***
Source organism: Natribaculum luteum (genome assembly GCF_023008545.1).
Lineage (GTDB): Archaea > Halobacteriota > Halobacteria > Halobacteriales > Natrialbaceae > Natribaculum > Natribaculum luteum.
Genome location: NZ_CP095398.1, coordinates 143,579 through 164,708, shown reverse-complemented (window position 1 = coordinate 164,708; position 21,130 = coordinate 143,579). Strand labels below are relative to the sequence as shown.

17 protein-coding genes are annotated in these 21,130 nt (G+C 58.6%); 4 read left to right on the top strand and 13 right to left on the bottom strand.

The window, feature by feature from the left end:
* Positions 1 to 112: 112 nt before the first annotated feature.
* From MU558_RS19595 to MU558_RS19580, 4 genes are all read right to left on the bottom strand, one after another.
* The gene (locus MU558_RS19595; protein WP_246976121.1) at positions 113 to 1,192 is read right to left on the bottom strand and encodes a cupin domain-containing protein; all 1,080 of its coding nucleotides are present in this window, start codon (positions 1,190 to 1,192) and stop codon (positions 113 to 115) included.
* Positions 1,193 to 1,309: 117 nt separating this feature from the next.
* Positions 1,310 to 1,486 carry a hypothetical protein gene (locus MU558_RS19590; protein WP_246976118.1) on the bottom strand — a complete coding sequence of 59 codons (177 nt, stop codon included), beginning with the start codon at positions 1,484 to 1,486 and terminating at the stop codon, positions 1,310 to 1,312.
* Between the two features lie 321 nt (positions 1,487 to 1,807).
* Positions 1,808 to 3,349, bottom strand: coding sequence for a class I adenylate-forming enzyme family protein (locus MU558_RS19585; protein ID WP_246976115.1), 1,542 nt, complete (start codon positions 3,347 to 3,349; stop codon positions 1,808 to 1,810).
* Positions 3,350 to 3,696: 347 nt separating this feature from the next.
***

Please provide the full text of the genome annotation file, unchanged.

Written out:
Source organism: Natribaculum luteum (genome assembly GCF_023008545.1).
Lineage (GTDB): Archaea > Halobacteriota > Halobacteria > Halobacteriales > Natrialbaceae > Natribaculum > Natribaculum luteum.
Genome location: NZ_CP095398.1, coordinates 143,579 through 164,708, shown reverse-complemented (window position 1 = coordinate 164,708; position 21,130 = coordinate 143,579). Strand labels below are relative to the sequence as shown.

17 protein-coding genes are annotated in these 21,130 nt (G+C 58.6%); 4 read left to right on the top strand and 13 right to left on the bottom strand.

The window, feature by feature from the left end:
* Positions 1 to 112: 112 nt before the first annotated feature.
* From MU558_RS19595 to MU558_RS19580, 4 genes are all read right to left on the bottom strand, one after another.
* The gene (locus MU558_RS19595; protein WP_246976121.1) at positions 113 to 1,192 is read right to left on the bottom strand and encodes a cupin domain-containing protein; all 1,080 of its coding nucleotides are present in this window, start codon (positions 1,190 to 1,192) and stop codon (positions 113 to 115) included.
* Positions 1,193 to 1,309: 117 nt separating this feature from the next.
* Positions 1,310 to 1,486 carry a hypothetical protein gene (locus MU558_RS19590; protein WP_246976118.1) on the bottom strand — a complete coding sequence of 59 codons (177 nt, stop codon included), beginning with the start codon at positions 1,484 to 1,486 and terminating at the stop codon, positions 1,310 to 1,312.
* Between the two features lie 321 nt (positions 1,487 to 1,807).
* Positions 1,808 to 3,349, bottom strand: coding sequence for a class I adenylate-forming enzyme family protein (locus MU558_RS19585; protein ID WP_246976115.1), 1,542 nt, complete (start codon positions 3,347 to 3,349; stop codon positions 1,808 to 1,810).
* Positions 3,350 to 3,696: 347 nt separating this feature from the next.